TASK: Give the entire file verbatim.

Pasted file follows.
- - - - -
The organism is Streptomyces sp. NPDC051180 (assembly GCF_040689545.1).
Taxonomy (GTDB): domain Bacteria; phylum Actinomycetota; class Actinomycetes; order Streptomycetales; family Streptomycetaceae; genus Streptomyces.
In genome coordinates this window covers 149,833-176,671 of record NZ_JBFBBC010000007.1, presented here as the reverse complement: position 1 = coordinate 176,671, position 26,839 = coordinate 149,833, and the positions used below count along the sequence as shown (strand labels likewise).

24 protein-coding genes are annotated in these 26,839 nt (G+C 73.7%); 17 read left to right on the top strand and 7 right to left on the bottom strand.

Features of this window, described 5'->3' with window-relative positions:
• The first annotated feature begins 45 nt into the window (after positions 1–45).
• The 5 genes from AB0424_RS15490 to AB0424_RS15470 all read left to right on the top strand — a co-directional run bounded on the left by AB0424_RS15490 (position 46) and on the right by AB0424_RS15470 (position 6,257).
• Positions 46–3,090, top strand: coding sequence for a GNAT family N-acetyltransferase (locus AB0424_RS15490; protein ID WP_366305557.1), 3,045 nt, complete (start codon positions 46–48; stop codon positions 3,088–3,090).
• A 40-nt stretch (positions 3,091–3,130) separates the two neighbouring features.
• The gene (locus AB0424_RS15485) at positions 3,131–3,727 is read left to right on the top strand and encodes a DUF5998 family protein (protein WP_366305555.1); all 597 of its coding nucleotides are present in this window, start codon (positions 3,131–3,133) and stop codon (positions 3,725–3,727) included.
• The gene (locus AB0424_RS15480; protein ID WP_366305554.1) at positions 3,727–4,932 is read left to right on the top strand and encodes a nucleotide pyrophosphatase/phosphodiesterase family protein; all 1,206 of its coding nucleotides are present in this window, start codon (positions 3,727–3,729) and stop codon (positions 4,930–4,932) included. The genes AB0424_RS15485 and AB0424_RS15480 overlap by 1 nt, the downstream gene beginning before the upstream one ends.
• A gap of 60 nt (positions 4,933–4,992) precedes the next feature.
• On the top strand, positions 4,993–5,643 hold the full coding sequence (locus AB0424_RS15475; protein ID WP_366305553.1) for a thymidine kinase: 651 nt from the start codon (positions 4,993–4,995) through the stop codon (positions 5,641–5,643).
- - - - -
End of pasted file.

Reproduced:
The organism is Streptomyces sp. NPDC051180 (assembly GCF_040689545.1).
Taxonomy (GTDB): domain Bacteria; phylum Actinomycetota; class Actinomycetes; order Streptomycetales; family Streptomycetaceae; genus Streptomyces.
In genome coordinates this window covers 149,833-176,671 of record NZ_JBFBBC010000007.1, presented here as the reverse complement: position 1 = coordinate 176,671, position 26,839 = coordinate 149,833, and the positions used below count along the sequence as shown (strand labels likewise).

24 protein-coding genes are annotated in these 26,839 nt (G+C 73.7%); 17 read left to right on the top strand and 7 right to left on the bottom strand.

Features of this window, described 5'->3' with window-relative positions:
• The first annotated feature begins 45 nt into the window (after positions 1–45).
• The 5 genes from AB0424_RS15490 to AB0424_RS15470 all read left to right on the top strand — a co-directional run bounded on the left by AB0424_RS15490 (position 46) and on the right by AB0424_RS15470 (position 6,257).
• Positions 46–3,090, top strand: coding sequence for a GNAT family N-acetyltransferase (locus AB0424_RS15490; protein ID WP_366305557.1), 3,045 nt, complete (start codon positions 46–48; stop codon positions 3,088–3,090).
• A 40-nt stretch (positions 3,091–3,130) separates the two neighbouring features.
• The gene (locus AB0424_RS15485) at positions 3,131–3,727 is read left to right on the top strand and encodes a DUF5998 family protein (protein WP_366305555.1); all 597 of its coding nucleotides are present in this window, start codon (positions 3,131–3,133) and stop codon (positions 3,725–3,727) included.
• The gene (locus AB0424_RS15480; protein ID WP_366305554.1) at positions 3,727–4,932 is read left to right on the top strand and encodes a nucleotide pyrophosphatase/phosphodiesterase family protein; all 1,206 of its coding nucleotides are present in this window, start codon (positions 3,727–3,729) and stop codon (positions 4,930–4,932) included. The genes AB0424_RS15485 and AB0424_RS15480 overlap by 1 nt, the downstream gene beginning before the upstream one ends.
• A gap of 60 nt (positions 4,933–4,992) precedes the next feature.
• On the top strand, positions 4,993–5,643 hold the full coding sequence (locus AB0424_RS15475; protein ID WP_366305553.1) for a thymidine kinase: 651 nt from the start codon (positions 4,993–4,995) through the stop codon (positions 5,641–5,643).